Given these circumstances, it was alarming to hear in recent conversations with leaders from the Armenian and Artsakh diaspora that the U.S. government may be considering granting export licenses for the shipment of lethal weapons such as sniper rifles to Azerbaijan. We strongly oppose this and urge you to unequivocally deny any such requests, which would exacerbate the precarious security and humanitarian situation in Artsakh and leave blood on the United States’ hands. Such a move would also be contrary to the Biden Administration’s stated values on protecting human rights and policies such as the United States Conventional Arms Transfer Policy outlined in a February 23 memorandum. The February memorandum recognizes, “United States national security is strengthened by greater respect worldwide for human rights and international law, including international humanitarian law.” We could not agree more. We cannot speak out for human rights while approving the provision of U.S. weapons that can be used to further Azerbaijan’s war and commission of war crimes.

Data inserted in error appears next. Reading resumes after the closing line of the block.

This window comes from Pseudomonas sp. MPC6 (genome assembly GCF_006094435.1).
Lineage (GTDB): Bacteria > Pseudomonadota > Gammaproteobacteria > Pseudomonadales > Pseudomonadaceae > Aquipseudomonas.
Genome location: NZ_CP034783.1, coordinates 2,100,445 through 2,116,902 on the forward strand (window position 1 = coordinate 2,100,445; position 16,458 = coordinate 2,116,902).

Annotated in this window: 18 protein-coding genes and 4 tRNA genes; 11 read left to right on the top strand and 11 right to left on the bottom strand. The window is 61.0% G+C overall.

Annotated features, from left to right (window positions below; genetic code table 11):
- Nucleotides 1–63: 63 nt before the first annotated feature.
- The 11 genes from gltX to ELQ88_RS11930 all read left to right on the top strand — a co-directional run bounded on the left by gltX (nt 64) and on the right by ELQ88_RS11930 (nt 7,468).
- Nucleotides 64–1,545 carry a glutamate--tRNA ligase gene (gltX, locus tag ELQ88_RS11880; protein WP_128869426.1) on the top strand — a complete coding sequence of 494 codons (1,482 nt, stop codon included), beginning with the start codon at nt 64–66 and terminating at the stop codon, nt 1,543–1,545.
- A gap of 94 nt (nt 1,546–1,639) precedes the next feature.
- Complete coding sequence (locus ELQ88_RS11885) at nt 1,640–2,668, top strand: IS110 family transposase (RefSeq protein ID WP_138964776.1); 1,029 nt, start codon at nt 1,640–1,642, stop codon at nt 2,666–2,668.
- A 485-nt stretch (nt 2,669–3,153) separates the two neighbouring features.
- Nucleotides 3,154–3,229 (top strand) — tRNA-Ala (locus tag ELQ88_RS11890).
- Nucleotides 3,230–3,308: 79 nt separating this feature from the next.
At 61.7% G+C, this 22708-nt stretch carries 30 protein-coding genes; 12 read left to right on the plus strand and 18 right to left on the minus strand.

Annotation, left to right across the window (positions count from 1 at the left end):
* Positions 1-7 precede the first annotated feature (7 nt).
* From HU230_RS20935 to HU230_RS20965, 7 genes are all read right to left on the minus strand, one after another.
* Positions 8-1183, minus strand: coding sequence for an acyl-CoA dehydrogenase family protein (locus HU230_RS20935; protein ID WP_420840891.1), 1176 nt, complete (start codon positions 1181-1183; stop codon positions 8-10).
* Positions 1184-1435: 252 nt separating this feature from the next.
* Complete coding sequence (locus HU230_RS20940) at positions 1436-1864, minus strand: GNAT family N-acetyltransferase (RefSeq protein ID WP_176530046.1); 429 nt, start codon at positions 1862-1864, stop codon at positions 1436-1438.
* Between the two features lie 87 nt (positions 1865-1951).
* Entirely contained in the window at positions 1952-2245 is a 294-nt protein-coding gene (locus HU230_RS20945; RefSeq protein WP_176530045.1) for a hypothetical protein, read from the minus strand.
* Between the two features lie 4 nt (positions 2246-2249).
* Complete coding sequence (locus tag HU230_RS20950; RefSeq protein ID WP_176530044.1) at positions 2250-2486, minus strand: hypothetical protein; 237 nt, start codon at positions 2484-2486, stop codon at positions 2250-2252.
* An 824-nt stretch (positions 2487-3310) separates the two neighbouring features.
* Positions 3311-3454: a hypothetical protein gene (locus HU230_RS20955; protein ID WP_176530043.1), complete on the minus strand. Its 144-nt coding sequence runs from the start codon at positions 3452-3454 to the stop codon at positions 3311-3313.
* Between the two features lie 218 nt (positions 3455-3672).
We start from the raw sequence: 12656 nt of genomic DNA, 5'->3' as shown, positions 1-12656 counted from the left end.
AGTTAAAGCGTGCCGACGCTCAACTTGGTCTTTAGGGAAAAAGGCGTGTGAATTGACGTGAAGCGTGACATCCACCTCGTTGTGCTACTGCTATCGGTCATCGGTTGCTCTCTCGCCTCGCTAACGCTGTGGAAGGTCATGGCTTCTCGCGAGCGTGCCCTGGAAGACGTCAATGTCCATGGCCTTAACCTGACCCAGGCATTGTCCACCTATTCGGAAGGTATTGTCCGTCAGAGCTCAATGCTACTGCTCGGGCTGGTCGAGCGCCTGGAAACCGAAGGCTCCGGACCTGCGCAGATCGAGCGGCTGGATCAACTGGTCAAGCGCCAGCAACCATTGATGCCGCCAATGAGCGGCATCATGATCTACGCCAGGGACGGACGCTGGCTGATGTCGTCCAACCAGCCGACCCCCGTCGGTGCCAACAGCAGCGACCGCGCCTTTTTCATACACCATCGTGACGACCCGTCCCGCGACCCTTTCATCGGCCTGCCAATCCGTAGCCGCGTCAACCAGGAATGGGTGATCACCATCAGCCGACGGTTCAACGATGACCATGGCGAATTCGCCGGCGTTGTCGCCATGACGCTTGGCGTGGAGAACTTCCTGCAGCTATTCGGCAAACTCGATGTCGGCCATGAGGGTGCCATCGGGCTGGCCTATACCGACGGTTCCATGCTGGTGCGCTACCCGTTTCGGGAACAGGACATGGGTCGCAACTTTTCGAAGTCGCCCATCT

It is clear from U.S. government reporting that weapons in the hands of Azerbaijan’s security forces are likely to contribute to the commission of human rights violations. The State Department’s Human Rights Report on Azerbaijan documents a pattern of significant human rights abuses committed by Azerbaijan’s security forces, including “credible reports of unlawful killings involving summary executions of Armenian soldiers in Azerbaijani custody,” torture, and cruel, inhuman, or degrading treatment in 2022. The report states that “impunity remained a problem” and the government failed to prosecute or punish “the majority” of officials responsible for human rights abuses. It further states the Azerbaijani government took no action on the Council of Europe’s Committee for the Prevention of Torture reports, which “stated that torture and other forms of physical mistreatment by police and other law enforcement agencies, corruption in the entire law enforcement system, and impunity remained systemic and endemic.”